A human catastrophe for disabled people, a scandal for our country

By Bernadette Meaden
August 25, 2017

For over seven years, disabled people in the UK have endured an onslaught from government which has caused immense suffering, and which some have not survived.

The combination of welfare reforms, based on the assumption that every disabled person was a possible fraudster who had to prove their innocence, and austerity, which targeted them disproportionately for cuts, has systematically stripped many of the support they need to lead a dignified life and the means to keep body and soul together.

When they protested they were said to be scaremongering, when they spoke of deaths they were said to be shroud waving, and in a debate in the House of Commons they were labelled ‘extremists’ by a Conservative MP. And of course, many couldn’t protest. They have simply suffered in silence, with some at the end of their lives being made to feel like a criminal or an unwanted burden, all peace of mind and security lost.

Throughout all this suffering the government, and the Department for Work and Pensions which has overseen and administered the suffering, maintained the fantasy of a caring government ‘looking after the most vulnerable’. It hid the truth behind a smokescreen of evasion, manipulation, and deceit. It replied to almost every challenge by either asserting that it was a ‘world leader’ in the field of disability, or by citing the amount of money spent on disabled people, as if they were not taxpayers and valued compatriots but simply a drain on the economy who should be grateful for the government’s largesse.

Repeatedly, the government has denied and hidden the truth about what its policies were doing to disabled people; the letters from Coroners linking suicides to benefit changes, and warning that more deaths would occur; the assessments which could find people close to death fit for work; the sanctions sending disabled people to foodbanks; the removal of social care which forced some to use incontinence pads simply because they had no assistance to get to the toilet. The litany of hardship, suffering and indignity is long, grim, and shameful. It should, in a decent country, have been a national scandal, with outrage sufficient to cause a complete change of course.

The fact that this hasn’t happened is an indictment of our society and our media. An indictment of our society because there has been some information available about what was happening, and people didn’t respond in sufficient numbers or with sufficient anger and conviction to make the government pause for thought.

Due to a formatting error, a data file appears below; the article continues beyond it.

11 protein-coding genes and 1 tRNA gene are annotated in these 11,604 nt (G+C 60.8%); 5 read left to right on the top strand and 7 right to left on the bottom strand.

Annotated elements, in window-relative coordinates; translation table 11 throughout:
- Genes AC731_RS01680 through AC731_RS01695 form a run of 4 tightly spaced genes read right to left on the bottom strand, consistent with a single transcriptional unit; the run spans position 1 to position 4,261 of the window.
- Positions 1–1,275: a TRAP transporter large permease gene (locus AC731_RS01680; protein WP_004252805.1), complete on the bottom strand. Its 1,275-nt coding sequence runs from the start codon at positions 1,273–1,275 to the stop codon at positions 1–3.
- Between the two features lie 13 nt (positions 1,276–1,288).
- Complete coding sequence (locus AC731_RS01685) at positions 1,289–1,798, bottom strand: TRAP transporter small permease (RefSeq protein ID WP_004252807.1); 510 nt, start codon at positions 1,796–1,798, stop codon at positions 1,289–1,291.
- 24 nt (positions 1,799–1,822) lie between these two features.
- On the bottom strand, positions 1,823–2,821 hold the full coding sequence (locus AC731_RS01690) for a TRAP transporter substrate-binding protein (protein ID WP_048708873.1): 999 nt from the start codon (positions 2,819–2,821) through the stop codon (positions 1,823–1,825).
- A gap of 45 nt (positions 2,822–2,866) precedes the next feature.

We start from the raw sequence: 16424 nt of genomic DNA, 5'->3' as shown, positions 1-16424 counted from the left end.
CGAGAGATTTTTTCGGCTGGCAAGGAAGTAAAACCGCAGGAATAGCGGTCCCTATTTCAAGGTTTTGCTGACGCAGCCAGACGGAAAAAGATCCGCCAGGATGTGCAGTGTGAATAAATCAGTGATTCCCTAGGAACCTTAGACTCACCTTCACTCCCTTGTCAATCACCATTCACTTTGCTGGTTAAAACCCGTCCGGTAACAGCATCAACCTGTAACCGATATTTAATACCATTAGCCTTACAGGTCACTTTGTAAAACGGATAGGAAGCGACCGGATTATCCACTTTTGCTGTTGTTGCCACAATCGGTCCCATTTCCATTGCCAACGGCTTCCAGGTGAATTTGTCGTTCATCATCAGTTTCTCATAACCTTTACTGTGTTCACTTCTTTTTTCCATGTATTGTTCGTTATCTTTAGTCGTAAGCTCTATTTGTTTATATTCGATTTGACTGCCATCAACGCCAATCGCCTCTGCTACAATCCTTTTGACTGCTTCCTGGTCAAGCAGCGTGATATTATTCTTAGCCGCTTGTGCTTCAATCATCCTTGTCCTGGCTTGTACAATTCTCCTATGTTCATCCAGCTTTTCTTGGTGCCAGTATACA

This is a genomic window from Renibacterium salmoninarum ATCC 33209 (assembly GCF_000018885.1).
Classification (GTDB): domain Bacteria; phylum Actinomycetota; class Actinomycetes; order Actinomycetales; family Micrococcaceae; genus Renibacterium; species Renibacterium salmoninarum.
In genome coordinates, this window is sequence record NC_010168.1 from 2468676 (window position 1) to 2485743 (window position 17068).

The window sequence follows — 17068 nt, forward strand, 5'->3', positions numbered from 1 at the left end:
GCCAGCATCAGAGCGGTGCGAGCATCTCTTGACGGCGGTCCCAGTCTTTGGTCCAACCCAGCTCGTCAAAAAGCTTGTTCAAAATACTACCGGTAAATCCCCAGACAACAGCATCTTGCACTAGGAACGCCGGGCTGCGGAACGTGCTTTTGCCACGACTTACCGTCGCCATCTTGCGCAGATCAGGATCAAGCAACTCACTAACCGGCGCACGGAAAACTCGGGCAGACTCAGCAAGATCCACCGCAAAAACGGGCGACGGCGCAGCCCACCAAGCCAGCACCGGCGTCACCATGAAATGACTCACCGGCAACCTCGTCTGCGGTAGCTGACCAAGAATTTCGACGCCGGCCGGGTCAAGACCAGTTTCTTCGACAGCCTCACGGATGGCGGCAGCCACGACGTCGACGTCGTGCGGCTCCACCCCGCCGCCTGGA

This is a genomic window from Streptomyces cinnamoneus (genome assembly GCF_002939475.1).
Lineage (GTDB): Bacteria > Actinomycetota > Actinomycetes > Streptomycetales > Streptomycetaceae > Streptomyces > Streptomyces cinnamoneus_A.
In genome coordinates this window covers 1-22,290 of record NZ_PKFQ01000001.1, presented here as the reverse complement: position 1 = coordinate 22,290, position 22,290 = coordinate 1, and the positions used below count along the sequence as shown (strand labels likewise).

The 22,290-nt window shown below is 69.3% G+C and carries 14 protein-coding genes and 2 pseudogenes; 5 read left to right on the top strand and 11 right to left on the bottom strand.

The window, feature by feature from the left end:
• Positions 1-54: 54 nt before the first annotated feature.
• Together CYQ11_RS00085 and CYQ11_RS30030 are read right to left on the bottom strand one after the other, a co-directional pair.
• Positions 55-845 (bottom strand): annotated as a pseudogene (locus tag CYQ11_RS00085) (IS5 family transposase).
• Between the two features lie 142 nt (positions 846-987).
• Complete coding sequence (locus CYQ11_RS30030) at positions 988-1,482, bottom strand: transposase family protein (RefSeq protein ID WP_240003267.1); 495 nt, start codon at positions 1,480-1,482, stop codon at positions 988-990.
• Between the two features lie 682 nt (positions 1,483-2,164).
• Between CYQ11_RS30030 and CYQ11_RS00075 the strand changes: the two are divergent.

But apart from some very honourable exceptions, our media, and particularly our national public service broadcaster, has really failed us.

Disabled People’s Organisations, individuals, and John Pring’s outstanding Disability News Service have worked with great skill, intelligence and determination to reveal the truth and expose the government’s lies – the information was all there if the BBC or others had cared to use it. But instead, more often than not they have covered the issue as a series of isolated cases, giving the government the last word by reading out a formulaic statement.

Even when, in November 2016, the United Nations Committee on the Rights of Persons with Disabilities said that the government had committed ‘grave and systematic violations’ of the rights of disabled people, it was not headline news, there was no scandal.

At times it felt that the issue would have received more attention if it had been happening in another country, as journalists would be more comfortable criticising a foreign government.

In Geneva yesterday (24 August 2017) the UN Committee on the Rights of Persons with Disabilities had no such reticence. One Committee member echoed the experience of all who have critically engaged with our government on these issues when he said that dealing with it was ‘the most challenging exercise in the history of the Committee’.

But unlike most of the British media, the Committee was undeterred. Chairperson Theresia Degener said that government policies and cuts have led to a ‘human catastrophe’ for disabled people in the UK. The government was unceremoniously told by vice-chair Coomaravel Pyaneandee that, as a matter of fact, it’s not a world leader in disability issues, but ‘disabled people’s organisations…are in fact the world leaders in your country.’

A decent government would be so shamed by this verdict on the international stage that it would immediately signal its intention to change course, and with some humility accept and act upon the recommendations of the Committee. If it really wants to be a world-leader on disability issues, then it has world-class teachers in the form of our own disabled people’s organisations.

How the government will respond remains to be seen. But one thing is certain – there is no longer any excuse for any of our media to be complicit in maintaining the government’s illusions, or ignoring the truth of a human catastrophe.  

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© Bernadette Meaden has written about political, religious and social issues for some years, and is strongly influenced by Christian Socialism, liberation theology and the Catholic Worker movement. She is an Ekklesia associate and regular contributor. You can follow her on Twitter: @BernaMeaden

 

 

 

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